Posted on 06/27/2019
In early June, I had the opportunity to speak at the NY Tech Summit, an information technology (IT) conference held in upstate New York. The 2019 focus was on helping organizations understand not only how the technology works, but also how users can gain business value from it. More importantly, attendees explored how businesses can make use of technology to deliver strategic outcomes for their organizations.
If you weren’t able to attend the conference, my presentation – "AI is everywhere and set to eat the datacenter alive, but how can you get a business advantage from it?" – provided attendees with an overview of practical use cases for artificial intelligence (AI) in the data center. I shared the different areas of AI and how it’s being adopted in the data center to build more intelligent infrastructure that can manage itself and drive business outcomes.
For me, helping people reduce the amount of time spent managing their IT infrastructure has always been an area of interest, as I have been on the other side of the day-to-day reconfigurations and constant monitoring. So, the initial leap of innovation from a product perspective was to automate mundane tasks, like monitoring the status of virtual machines. These automated processes are the initial step toward creating an intelligent data center.
Moving beyond initial or traditional automation, we’re now seeing AI as a replacement. Although it is still in the early stages (especially for on-premise infrastructure), the potential is indisputable.
AI has certainly gained a lot of mainstream attention, and it's fair to say it has a small but growing foothold in the datacenter. But what exactly is its function in IT? It starts by understanding there are different ways that AI can be used, including:
AI has mainly assisted in the data center through Assisted AI so far enhancing what would have previously been accomplished by manual human intervention or automation.
A great example of this is in the security space. For instance, there is an ongoing battle to keep out spam, malware, and phishing attacks from employees’ email and wider systems. AI is now used to learn patterns and improve decision making on what is considered an attack or spam. It is also able to continuously adapt as attacks become more sophisticated.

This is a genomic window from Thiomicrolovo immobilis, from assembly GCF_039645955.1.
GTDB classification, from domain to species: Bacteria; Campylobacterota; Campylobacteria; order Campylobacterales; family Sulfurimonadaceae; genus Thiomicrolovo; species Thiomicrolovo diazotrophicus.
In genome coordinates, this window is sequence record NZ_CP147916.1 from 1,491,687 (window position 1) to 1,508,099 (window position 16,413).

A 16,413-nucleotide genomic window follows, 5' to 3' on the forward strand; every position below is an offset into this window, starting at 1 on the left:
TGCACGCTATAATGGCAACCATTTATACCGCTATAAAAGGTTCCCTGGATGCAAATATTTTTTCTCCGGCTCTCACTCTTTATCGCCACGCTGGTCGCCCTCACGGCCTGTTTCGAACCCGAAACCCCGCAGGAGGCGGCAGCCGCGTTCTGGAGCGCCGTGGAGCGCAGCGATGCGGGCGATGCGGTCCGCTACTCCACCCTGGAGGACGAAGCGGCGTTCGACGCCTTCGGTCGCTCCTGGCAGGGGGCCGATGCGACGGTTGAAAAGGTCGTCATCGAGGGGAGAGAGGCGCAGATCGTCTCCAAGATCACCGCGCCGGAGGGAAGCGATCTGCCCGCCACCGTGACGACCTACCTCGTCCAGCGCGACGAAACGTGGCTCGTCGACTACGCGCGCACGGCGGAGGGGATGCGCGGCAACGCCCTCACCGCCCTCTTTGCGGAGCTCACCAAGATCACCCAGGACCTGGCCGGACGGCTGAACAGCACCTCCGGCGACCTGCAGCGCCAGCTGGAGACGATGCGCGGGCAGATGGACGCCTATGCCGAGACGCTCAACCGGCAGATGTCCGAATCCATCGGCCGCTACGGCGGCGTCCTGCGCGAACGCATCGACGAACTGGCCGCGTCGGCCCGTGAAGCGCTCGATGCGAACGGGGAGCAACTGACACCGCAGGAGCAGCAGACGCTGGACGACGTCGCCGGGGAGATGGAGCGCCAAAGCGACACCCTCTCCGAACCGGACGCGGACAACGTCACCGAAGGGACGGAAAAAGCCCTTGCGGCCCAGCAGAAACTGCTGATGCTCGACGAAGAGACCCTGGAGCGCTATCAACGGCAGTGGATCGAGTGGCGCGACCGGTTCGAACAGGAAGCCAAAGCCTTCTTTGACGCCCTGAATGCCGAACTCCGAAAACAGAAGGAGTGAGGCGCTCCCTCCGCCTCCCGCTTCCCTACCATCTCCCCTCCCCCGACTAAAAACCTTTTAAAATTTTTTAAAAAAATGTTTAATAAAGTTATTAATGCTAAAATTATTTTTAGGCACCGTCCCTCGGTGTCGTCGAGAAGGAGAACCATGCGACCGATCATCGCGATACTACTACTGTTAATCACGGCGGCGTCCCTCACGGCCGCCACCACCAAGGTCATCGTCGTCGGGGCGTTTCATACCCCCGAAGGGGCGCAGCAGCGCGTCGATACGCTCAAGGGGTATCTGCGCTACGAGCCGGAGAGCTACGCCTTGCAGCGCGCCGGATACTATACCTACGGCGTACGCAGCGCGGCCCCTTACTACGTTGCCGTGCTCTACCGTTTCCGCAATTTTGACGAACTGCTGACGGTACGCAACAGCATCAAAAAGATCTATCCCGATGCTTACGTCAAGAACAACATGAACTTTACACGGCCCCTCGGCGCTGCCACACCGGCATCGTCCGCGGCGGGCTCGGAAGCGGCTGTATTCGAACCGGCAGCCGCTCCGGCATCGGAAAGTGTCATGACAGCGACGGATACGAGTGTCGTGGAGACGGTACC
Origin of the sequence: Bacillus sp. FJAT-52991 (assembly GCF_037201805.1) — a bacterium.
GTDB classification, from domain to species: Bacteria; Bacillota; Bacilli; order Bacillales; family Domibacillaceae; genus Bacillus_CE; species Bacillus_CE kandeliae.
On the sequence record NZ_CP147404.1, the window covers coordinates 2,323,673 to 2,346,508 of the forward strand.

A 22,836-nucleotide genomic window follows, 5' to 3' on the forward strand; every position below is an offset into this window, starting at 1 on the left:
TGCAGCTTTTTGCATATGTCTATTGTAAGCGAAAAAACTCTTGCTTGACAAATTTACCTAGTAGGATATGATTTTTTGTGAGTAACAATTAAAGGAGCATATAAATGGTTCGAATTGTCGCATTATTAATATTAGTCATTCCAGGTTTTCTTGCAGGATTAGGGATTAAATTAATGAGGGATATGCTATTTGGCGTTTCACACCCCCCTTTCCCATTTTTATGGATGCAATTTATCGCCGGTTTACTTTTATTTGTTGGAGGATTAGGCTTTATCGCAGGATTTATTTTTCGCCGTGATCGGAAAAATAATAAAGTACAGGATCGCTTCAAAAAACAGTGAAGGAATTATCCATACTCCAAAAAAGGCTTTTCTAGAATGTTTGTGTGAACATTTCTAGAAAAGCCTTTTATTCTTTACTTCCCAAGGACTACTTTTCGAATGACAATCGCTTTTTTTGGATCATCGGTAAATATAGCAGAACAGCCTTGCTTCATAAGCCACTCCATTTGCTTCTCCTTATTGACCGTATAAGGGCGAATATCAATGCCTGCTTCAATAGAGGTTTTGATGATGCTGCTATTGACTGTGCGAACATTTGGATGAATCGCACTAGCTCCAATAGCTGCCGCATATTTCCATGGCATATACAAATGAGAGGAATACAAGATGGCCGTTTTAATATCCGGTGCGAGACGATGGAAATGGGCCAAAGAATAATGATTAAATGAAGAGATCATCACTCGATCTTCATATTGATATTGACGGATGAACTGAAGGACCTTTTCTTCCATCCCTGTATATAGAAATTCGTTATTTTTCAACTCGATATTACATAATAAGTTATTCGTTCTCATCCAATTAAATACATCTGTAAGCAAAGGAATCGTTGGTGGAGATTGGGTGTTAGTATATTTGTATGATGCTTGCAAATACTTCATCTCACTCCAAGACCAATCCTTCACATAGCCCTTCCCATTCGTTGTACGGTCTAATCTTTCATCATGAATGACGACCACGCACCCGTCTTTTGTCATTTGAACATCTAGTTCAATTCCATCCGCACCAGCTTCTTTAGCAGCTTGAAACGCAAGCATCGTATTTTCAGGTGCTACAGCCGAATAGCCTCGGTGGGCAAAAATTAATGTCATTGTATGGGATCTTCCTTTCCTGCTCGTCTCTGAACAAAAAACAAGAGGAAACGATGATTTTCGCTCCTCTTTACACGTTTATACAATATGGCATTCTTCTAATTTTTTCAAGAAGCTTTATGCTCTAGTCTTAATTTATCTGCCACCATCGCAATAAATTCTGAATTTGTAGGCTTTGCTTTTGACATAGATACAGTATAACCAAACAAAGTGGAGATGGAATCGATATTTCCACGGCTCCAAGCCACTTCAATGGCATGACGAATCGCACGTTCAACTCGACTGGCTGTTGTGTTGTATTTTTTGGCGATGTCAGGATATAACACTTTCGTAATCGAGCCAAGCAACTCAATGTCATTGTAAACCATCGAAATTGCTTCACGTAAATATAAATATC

According to IDC, AI spending will reach $52.2 billion in 2021. However, looking for solutions that use AI because it's the latest and greatest technology is not a strategic approach. At a high level, the following process flow should always be in the back of your mind when thinking about the value AI brings to the business and data center.
Before implementing AI into a project, ask yourself:
These simple questions will help you better understand the value add of AI toward a specific business outcome.
Once you determine if AI is right for your projected business outcome, the next steps don’t have to be challenging.
Hive Fabric is an AI-ready solution that can be deployed in less than 24-hours. Our Message Bus is the foundation of the platform and ultimately how we get assistance from AI to help you drive business outcomes faster. From day one we have ensured that the messages are in the same consistent format for easy usability.
Today, some of our managed service providers (MSPs) are experimenting with integrating Hive Fabric into their AI engines. This will help deliver improved support to their end customers by identifying datacenter issues earlier and gaining increased insight into how the infrastructure is used and reacts to end-user load.
If you are interested in learning more about the AI-ready Hive Fabric solution visit www.hiveio.com/solutions/hyperconverged-fabric.